- Small Turkey 7-8 pounds
- Kosher salt
- 8 ounces soft butter
- ½ teaspoon cinnamon
- ¼ teaspoon ginger
- Zest of one large orange
- One large orange, cut into quarters
- 2 cups chicken broth
- Pour the bottle of wine in a small pot and reduce over medium-low heat until you only have 1/3-1/2 cup of wine left.
- While the wine is reducing, prepare the turkey.
- 30 minutes before you roast the turkey, take the turkey out to come to room temperature. Make sure you remove the giblets and then set the bird on a roasting rack, breast side up.
- Preheat the oven to 450 degrees.
- To make the butter, use a fork to mash together the butter, cinnamon, ginger and orange. Then take that butter and lift up the skin on the turkey breasts and rub the muscle with the butter.
- Then generously salt your turkey and stuff the cavity with the orange wedges.
- At this point, take your reduced wine and brush it onto the turkey.
- Pour two cups of chicken stock in the bottom of the pan and put the turkey into the oven to roast. Immediately turn the oven down to 350 degrees.
- Cook your Turkey 13 minutes for every pound, or until the juices run clear. I basted mine with the buttery wine drippings twice during the process.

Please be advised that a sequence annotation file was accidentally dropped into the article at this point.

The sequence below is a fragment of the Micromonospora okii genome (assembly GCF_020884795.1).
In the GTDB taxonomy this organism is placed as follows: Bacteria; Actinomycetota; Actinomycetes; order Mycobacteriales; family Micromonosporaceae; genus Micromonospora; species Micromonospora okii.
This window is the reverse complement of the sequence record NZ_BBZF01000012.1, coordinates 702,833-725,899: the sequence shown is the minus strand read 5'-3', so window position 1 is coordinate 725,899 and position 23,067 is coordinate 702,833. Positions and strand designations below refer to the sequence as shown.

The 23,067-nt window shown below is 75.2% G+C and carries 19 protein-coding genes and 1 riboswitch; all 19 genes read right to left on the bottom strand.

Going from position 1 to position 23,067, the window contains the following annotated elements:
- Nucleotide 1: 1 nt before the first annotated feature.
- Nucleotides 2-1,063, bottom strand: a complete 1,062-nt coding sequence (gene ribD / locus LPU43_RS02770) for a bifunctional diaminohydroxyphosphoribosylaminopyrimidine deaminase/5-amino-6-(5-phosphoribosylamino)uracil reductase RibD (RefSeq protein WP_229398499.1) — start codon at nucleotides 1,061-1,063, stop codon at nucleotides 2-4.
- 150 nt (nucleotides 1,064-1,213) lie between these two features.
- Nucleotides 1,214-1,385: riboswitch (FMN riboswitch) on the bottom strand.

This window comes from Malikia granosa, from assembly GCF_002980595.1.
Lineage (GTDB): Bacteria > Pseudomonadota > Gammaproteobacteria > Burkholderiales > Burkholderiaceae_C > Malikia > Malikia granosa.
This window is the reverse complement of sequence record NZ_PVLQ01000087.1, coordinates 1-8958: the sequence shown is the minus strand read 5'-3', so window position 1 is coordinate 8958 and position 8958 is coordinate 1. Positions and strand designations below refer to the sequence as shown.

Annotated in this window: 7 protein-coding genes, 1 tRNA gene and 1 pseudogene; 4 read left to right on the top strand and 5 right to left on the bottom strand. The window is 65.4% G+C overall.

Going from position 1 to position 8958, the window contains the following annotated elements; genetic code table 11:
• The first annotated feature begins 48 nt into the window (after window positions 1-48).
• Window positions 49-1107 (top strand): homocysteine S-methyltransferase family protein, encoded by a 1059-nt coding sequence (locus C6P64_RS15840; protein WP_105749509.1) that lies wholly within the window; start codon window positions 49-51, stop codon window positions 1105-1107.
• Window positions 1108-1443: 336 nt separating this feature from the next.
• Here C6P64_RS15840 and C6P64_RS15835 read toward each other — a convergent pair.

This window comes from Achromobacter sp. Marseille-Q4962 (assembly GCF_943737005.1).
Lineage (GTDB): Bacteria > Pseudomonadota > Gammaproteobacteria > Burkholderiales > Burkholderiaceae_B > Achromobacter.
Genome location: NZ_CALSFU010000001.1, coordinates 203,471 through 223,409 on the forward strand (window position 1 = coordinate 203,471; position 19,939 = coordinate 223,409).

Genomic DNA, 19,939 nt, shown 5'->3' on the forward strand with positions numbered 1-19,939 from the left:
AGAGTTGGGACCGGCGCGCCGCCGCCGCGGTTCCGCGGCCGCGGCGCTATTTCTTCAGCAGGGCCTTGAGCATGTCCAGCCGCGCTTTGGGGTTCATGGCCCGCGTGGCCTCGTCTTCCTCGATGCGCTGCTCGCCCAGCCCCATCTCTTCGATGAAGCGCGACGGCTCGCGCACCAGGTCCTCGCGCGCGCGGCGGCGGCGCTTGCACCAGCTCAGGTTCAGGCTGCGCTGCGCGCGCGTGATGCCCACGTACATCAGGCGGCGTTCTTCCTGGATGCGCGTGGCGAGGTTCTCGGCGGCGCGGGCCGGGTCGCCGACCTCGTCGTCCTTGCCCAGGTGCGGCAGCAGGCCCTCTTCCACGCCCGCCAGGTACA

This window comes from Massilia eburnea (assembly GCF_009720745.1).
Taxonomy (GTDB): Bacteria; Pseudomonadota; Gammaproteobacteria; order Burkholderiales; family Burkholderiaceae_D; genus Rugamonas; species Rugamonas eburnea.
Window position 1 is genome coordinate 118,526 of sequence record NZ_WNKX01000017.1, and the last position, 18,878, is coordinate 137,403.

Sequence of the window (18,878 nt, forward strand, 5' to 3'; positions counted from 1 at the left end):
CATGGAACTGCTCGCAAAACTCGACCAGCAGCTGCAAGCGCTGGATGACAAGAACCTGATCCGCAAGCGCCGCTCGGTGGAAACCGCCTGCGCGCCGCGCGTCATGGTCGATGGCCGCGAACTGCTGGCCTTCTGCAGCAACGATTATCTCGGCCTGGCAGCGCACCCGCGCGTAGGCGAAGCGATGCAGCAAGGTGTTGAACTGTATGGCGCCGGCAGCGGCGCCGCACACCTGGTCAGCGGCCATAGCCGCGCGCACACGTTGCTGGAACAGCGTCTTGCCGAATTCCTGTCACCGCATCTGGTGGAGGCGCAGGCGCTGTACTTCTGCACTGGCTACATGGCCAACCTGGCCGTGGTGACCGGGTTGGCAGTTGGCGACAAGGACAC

- When you remove the Turkey from the oven, let it rest for about 15-30 minutes tented with foil- it will help to keep the meat juicy, plus give you time to get everything else ready!
Preparation time: 1 hour(s)
Cooking time: 2 hour(s)
Number of servings (yield): 12
Leave a Comment
woah, Heather! this elevates the typical turkey!! i want this in my house for thanksgiving!! haha
That is one dramatic bird! I can imagine how this pairing would be simply incredible.
It is pretty dramatic Aimee! But the flavors are truly out of this world. I like the idea of having something a little exotic on the holiday table. Or if you are a traditionalist for Thanksgiving, then maybe try it for Christmas!
What a great idea for turkey!
Looks absolutely amazing Heather! I’m definitely making my next turkey like this!
Can a turkey be stunning? This one is!
I kind of feel like it is too Laura!! thank yoU!!
Wow~This looks fantastic Heather.I think I may try this.I am just thinking~what do you think if you tried it on a whole chicken?Beautiful presentation 🙂
Sally- I think it would be magnificent on a whole chicken. Makes it easy and weeknight friendly too 🙂
This sounds A.MAZ.ING! My fave turkey has been btwn a parmesan butter under the skin and an southwestern orange chipotle smoked turkey. Gonna have to try this one!!!!
ORANGE CHIPOTLE SMOKED TURKEY!!??? oh wow Collette. Where is that recipe?
LOVE LOVE LOVE this idea!!!!
Looks gorgeous, sort of like the lacquered ducks in Chinatown that I used to see in NYC years ago. So, how do you think this would be by preparing the wine glaze but using it for a whole turkey breast? And, let’s throw this out there, cooking the turkey breast in the slow cooker?